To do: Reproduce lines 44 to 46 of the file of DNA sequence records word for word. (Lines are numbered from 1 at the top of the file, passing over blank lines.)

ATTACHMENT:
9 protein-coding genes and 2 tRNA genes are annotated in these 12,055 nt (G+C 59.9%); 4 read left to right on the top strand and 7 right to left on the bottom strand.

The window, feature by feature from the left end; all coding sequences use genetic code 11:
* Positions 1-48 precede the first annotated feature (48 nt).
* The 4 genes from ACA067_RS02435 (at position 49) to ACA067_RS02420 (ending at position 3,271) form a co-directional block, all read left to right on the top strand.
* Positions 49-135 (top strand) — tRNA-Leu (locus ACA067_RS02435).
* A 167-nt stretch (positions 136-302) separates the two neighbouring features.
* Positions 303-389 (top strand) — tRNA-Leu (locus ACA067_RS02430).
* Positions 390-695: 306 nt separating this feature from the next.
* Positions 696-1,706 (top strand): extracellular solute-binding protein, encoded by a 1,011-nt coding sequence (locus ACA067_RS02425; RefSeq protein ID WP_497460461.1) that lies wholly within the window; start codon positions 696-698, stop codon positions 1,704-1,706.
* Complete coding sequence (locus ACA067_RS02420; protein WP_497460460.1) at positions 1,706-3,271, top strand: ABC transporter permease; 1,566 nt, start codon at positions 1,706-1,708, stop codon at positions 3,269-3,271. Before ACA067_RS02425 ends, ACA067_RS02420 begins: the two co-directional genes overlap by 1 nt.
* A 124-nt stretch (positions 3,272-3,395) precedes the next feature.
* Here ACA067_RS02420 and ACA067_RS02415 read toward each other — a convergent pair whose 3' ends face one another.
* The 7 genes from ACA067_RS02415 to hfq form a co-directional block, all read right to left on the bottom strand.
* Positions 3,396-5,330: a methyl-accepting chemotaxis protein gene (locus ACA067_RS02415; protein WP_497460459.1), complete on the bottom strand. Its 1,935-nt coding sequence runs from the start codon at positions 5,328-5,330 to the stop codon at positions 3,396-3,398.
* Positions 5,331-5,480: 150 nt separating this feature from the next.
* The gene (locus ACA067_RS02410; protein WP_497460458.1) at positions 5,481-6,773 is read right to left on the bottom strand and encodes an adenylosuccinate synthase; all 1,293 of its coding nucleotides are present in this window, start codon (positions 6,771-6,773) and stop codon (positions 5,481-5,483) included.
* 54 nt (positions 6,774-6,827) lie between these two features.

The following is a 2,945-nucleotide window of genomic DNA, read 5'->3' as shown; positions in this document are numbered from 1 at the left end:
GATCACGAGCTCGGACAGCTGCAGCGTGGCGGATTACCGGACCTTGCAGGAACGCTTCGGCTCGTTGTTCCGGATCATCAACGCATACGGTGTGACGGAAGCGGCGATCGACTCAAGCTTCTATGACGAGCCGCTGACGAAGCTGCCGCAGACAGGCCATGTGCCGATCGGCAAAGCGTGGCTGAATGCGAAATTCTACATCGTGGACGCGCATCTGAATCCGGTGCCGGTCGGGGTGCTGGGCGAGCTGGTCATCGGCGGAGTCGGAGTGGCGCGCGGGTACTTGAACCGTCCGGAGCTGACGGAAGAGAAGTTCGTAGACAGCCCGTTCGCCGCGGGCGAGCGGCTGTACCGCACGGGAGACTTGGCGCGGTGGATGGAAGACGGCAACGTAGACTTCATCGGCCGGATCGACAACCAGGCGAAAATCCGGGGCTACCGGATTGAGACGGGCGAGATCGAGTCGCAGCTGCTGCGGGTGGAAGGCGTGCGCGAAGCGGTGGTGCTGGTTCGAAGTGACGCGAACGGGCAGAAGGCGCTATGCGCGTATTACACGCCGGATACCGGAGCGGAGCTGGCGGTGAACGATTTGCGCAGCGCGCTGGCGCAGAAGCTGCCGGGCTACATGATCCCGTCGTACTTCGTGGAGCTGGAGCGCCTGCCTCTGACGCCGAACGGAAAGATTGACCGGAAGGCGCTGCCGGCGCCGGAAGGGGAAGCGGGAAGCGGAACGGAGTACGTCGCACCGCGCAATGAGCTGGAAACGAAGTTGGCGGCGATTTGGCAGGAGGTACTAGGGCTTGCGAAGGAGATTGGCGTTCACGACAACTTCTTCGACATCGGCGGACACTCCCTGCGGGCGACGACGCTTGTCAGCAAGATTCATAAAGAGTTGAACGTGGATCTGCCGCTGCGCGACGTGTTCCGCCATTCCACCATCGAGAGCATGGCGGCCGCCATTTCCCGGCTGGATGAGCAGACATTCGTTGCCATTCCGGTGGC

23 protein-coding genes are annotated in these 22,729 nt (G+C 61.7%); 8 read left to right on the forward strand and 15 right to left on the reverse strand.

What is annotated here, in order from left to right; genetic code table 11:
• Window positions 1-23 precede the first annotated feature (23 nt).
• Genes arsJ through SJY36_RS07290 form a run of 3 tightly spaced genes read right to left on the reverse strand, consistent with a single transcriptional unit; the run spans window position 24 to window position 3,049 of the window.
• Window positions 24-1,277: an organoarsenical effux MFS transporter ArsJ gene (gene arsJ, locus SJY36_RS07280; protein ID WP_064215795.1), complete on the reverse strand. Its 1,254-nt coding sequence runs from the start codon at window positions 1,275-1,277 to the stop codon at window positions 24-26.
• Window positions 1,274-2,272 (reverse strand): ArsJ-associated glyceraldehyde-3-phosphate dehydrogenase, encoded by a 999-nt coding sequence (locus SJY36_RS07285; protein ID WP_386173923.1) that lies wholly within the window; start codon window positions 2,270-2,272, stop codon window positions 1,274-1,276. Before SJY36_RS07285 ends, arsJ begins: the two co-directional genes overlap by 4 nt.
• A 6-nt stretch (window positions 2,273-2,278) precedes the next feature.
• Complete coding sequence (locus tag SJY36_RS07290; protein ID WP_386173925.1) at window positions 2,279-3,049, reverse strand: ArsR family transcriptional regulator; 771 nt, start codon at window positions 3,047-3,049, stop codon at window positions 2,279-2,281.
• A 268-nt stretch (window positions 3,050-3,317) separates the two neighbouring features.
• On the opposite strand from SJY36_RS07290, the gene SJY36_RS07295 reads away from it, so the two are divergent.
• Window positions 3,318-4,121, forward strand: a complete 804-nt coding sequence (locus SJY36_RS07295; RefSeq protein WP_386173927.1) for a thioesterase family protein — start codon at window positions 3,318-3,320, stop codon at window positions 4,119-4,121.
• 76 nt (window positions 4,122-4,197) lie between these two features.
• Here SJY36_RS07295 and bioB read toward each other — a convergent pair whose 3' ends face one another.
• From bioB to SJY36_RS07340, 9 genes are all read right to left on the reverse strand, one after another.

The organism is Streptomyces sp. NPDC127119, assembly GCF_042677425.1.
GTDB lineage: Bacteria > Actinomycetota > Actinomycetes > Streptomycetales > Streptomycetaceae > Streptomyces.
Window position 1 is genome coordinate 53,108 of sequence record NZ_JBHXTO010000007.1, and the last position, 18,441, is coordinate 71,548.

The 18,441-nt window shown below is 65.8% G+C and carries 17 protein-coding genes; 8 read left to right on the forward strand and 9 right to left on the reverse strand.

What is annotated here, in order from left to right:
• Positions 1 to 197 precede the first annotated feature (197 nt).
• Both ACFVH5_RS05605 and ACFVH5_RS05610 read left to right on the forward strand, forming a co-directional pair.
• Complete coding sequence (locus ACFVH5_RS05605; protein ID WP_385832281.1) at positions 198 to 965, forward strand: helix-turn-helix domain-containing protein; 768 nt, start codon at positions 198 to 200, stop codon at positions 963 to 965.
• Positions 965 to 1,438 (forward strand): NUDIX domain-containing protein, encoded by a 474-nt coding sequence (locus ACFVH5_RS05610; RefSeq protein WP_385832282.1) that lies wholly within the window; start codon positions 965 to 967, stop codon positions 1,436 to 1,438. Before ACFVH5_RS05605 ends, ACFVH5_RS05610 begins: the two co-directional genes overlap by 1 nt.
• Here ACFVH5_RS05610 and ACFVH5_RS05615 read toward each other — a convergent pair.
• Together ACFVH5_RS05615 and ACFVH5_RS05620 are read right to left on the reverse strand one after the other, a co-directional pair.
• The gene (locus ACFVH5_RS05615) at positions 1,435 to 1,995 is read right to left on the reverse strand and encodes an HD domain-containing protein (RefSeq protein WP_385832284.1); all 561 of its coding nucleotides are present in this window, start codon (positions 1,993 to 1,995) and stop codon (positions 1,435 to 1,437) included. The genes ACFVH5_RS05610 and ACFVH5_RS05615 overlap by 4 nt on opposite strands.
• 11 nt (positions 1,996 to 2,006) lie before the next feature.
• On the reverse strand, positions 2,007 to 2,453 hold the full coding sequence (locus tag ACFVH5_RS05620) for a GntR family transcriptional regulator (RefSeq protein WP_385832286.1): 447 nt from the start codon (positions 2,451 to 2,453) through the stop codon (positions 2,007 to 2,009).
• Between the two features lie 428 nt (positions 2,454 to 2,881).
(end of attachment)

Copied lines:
• Together ACFVH5_RS05615 and ACFVH5_RS05620 are read right to left on the reverse strand one after the other, a co-directional pair.
• The gene (locus ACFVH5_RS05615) at positions 1,435 to 1,995 is read right to left on the reverse strand and encodes an HD domain-containing protein (RefSeq protein WP_385832284.1); all 561 of its coding nucleotides are present in this window, start codon (positions 1,993 to 1,995) and stop codon (positions 1,435 to 1,437) included. The genes ACFVH5_RS05610 and ACFVH5_RS05615 overlap by 4 nt on opposite strands.
• 11 nt (positions 1,996 to 2,006) lie before the next feature.